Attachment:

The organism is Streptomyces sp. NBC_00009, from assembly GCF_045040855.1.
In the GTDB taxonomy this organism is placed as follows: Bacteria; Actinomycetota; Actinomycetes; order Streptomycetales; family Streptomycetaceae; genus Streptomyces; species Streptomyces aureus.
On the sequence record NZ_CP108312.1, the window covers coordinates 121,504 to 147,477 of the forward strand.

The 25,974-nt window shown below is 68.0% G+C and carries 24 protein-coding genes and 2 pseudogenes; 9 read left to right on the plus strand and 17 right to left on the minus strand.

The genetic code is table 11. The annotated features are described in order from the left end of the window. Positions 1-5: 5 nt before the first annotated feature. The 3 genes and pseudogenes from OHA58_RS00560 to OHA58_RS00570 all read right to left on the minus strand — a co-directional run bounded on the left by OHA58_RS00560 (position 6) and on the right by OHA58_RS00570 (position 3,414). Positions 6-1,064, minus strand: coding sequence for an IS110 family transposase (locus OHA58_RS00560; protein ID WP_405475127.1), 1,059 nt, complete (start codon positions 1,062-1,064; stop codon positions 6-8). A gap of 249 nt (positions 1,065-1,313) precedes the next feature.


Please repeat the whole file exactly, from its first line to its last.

The organism is Streptomyces sp. NBC_00009, from assembly GCF_045040855.1.
In the GTDB taxonomy this organism is placed as follows: Bacteria; Actinomycetota; Actinomycetes; order Streptomycetales; family Streptomycetaceae; genus Streptomyces; species Streptomyces aureus.
On the sequence record NZ_CP108312.1, the window covers coordinates 121,504 to 147,477 of the forward strand.

The 25,974-nt window shown below is 68.0% G+C and carries 24 protein-coding genes and 2 pseudogenes; 9 read left to right on the plus strand and 17 right to left on the minus strand.

The genetic code is table 11. The annotated features are described in order from the left end of the window. Positions 1-5: 5 nt before the first annotated feature. The 3 genes and pseudogenes from OHA58_RS00560 to OHA58_RS00570 all read right to left on the minus strand — a co-directional run bounded on the left by OHA58_RS00560 (position 6) and on the right by OHA58_RS00570 (position 3,414). Positions 6-1,064, minus strand: coding sequence for an IS110 family transposase (locus OHA58_RS00560; protein ID WP_405475127.1), 1,059 nt, complete (start codon positions 1,062-1,064; stop codon positions 6-8). A gap of 249 nt (positions 1,065-1,313) precedes the next feature.